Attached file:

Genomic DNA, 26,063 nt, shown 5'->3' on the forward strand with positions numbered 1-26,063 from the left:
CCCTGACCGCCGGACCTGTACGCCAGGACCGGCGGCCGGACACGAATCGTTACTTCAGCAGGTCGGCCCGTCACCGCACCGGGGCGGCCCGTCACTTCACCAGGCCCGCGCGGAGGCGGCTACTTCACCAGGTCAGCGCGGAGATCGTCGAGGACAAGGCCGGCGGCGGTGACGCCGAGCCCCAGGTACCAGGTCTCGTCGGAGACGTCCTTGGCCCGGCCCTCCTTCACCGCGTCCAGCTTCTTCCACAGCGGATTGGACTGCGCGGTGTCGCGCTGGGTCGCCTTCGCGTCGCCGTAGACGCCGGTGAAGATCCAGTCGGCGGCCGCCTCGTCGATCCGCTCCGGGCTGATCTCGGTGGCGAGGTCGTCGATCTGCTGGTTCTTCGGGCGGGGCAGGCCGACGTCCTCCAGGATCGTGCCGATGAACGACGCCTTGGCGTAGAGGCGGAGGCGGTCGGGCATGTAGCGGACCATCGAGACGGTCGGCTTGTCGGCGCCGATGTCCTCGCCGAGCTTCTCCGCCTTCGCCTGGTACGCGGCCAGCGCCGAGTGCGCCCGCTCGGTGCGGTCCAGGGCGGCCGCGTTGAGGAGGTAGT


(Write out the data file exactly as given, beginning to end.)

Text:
Genomic DNA, 26,063 nt, shown 5'->3' on the forward strand with positions numbered 1-26,063 from the left:
CCCTGACCGCCGGACCTGTACGCCAGGACCGGCGGCCGGACACGAATCGTTACTTCAGCAGGTCGGCCCGTCACCGCACCGGGGCGGCCCGTCACTTCACCAGGCCCGCGCGGAGGCGGCTACTTCACCAGGTCAGCGCGGAGATCGTCGAGGACAAGGCCGGCGGCGGTGACGCCGAGCCCCAGGTACCAGGTCTCGTCGGAGACGTCCTTGGCCCGGCCCTCCTTCACCGCGTCCAGCTTCTTCCACAGCGGATTGGACTGCGCGGTGTCGCGCTGGGTCGCCTTCGCGTCGCCGTAGACGCCGGTGAAGATCCAGTCGGCGGCCGCCTCGTCGATCCGCTCCGGGCTGATCTCGGTGGCGAGGTCGTCGATCTGCTGGTTCTTCGGGCGGGGCAGGCCGACGTCCTCCAGGATCGTGCCGATGAACGACGCCTTGGCGTAGAGGCGGAGGCGGTCGGGCATGTAGCGGACCATCGAGACGGTCGGCTTGTCGGCGCCGATGTCCTCGCCGAGCTTCTCCGCCTTCGCCTGGTACGCGGCCAGCGCCGAGTGCGCCCGCTCGGTGCGGTCCAGGGCGGCCGCGTTGAGGAGGTAGT